Tuesday, 15 July 2008
A couple of thoughts.
Firstly, I have been playing with my mobile phone a lot recently - crime scenes give you ample time to fart around doing things that you wouldn't usually do.
At 3AM a couple of nights ago, I was struck by a thought, whilst experimenting with the Predictive text feature.
I was texting another copper and asking to meet them in Trafalgar Square. Interestingly, my phone does not recognise the word "Trafalgar."
It does, however, suggest an entirely plausible alternative of "Upbealias."
Even more interestingly, although not allowing me to type that word, someone has gone to the effort of teaching it the word "Egalitarian."
My point, although a little obtuse, is that I think that the people who programme mobile phone dictionaries must be the same people who set Policing targets and priorities.
Only these type of people would consider that "Trafalgar" is a completely unknown word, "Upbealias" is a better alternative, and the word "Egalitarian" is much more useful and likely to be used.
Part of me feels good about the fact that these people exist in the private sector as well as the public sector...
Secondly, is it mean to gently wind up PCSOs? I've always enjoyed winding up Police Officers, but I know that CSOs are a relatively new thing and might get more offended.
If it's not too naughty, a colleague of mine has found a novel but harmless way of playing with our blue-shirted colleagues. I'd never do it of course, not least because my CSO acquaintances would gang up on me and beat me up.
Incidentally, please pop over and say hello on the following PCSO blog.
Monday, 7 July 2008
This post will probably make me unpopular with the public and the Police equally, but knife crime is in the news so much at the moment it seems daft to leave it alone.
There has recently been a 75 strong anti-knife crime unit set up by the Met to help out, and good luck to them. I do have to wonder where the seventy five officers came from though, and whether another desperately short team is now even more desperate.
On our response teams, we can also prevent knife crime. Until our numbers were so sorely depleted, we used to put out Q-cars, a plainclothes unmarked car, every night duty and some day shifts. I haven't seen one put out by our team in months.
CID and the Robbery Squad also used to go out hunting, but their hours and staff have been reduced to the point where CID especially are struggling to keep up with their workload that is already on their plate when they come in. Sometimes our night duty CID cover is one lone officer, and I don't expect him to start scouring the street for knife carrying feral gangs alone.
We struggle on our response team to put out the numbers and get to the calls, as I have talked about recently. This means that proactive patrolling, although the most enjoyable part of policing, is rarely if ever done.
But we know where the knives are. Any street copper who has worked years in the same area knows where the gangs hang out, where the knives are carried, and who regularly carries them.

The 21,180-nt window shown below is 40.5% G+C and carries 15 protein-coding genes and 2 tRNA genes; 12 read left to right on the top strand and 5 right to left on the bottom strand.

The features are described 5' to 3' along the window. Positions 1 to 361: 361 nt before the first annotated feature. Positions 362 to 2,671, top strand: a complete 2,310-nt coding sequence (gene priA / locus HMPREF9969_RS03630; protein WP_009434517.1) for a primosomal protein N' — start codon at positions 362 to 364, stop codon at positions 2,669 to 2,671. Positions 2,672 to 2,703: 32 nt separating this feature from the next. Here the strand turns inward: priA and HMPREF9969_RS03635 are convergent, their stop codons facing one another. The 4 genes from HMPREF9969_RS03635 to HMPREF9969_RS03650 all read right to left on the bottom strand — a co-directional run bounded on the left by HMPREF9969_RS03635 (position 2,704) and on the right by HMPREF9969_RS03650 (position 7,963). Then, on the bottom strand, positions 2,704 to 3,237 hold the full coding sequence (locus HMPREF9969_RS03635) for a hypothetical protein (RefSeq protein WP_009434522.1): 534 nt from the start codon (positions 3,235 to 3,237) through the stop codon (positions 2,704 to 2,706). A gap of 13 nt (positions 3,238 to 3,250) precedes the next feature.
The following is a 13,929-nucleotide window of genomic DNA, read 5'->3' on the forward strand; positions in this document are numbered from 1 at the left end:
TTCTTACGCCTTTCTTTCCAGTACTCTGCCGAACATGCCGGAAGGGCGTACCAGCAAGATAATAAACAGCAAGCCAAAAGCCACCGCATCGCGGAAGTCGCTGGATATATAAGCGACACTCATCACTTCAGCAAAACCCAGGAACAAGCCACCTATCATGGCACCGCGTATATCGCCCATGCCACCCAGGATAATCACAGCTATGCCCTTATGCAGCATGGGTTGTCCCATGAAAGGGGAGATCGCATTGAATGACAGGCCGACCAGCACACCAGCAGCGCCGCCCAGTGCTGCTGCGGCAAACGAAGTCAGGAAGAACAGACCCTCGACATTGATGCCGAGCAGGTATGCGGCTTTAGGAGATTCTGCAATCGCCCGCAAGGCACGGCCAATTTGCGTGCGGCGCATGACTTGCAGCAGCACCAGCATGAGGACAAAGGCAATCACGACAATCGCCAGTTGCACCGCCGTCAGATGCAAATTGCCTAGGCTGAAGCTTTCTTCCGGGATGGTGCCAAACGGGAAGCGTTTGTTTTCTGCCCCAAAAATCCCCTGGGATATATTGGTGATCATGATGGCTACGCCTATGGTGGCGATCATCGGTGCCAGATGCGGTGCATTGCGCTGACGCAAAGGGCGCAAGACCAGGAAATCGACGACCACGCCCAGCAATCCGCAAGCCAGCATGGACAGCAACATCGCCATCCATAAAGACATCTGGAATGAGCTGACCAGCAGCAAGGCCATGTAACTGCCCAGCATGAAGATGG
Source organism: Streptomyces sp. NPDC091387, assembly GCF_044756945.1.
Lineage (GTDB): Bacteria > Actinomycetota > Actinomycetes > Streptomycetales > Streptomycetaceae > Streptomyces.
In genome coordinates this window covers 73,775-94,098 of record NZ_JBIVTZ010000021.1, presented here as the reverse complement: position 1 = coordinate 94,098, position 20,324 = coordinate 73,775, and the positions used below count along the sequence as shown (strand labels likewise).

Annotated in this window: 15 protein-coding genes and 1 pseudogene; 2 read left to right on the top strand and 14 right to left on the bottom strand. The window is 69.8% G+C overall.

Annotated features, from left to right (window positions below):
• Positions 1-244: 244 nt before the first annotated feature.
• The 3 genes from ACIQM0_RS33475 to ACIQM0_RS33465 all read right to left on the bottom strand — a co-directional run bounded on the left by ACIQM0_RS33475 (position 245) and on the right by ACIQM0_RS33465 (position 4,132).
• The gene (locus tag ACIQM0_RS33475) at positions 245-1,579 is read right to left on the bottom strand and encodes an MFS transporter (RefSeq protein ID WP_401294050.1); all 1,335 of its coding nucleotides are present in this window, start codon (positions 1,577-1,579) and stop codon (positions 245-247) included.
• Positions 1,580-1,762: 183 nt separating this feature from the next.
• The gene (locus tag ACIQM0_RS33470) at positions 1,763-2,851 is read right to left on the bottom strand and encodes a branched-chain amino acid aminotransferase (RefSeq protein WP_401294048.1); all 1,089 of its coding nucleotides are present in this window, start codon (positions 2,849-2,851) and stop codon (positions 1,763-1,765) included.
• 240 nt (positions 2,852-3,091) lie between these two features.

Although this is unfashionable, some officers are scared. Not all of us, all the time - but scared we sometimes are.
When we approach these groups, there can be more of them in one place than every single officer in the division. And some, if not most of those officers will of course be dealing with other things. So we know that if it comes down to a real violent situation, in the short term we will lose.
We still approach them, and still get assaulted of course, but it does put you in a thoughtful mind sometimes. Sometimes the control room will not even let you approach groups if you put up you're going to go after them.
We're scared of complaints - we're told we're harassing people. This we are, but that is because, as I said, we know where these knives are - but turn up in a marked Police vehicle with officers in uniform, and most people will have plenty of time to ditch or hide their weapons before our approach.
Often we use stop search as a deterrent, as a nuisance rather than a finding exercise.
When we get lucky, and get someone who is armed and arrest them, we hit the next problem. There will be no handover team if it is weekend, evening, or night (and the handover teams are so busy that often they can't take the jobs on during the day).
So that is probably you and another officer off the road for the rest of the shift. Plus any further enquiries you many need to make before the court case. I am assuming they are charged.
This means that whilst you are sat inside dealing with your body, you cannot deal with the constant, frantic calls that are being put out. Knife fights, serious assaults, domestics, serious car accidents, pub fights, sudden deaths... all are coming out over the radio and you can not assist with any of them.
Neither can your colleagues. They are either tucked up with arrests of their own, or already at or on the way to calls. There are ALWAYs calls outstanding, some hours old.
Don't misunderstand me - my colleagues and I want to arrest people carrying weapons. We want to drag self created arrests in, and do more than just respond to calls. But we don't have the time and resources, and until a more efficient way of dealing with arrests is put into place, this is not going to change.
Like most Police bloggers, I don't think we need more police officers per se. What we need is those officers out on the streets, providing a visible presence, and getting in the way of the persistant criminals. And we need to be helped to do our jobs, rather than constantly hindered in the execution of our duty.
If that happens, then simple - knife crime, and many other types of crime, will fall.
EDIT - the link to the news story where the photo above came from is here. It is a scary set of photos, showing incredibly brave, unarmed officers dealing with an armed, angry, dangerous individual with mental health problems.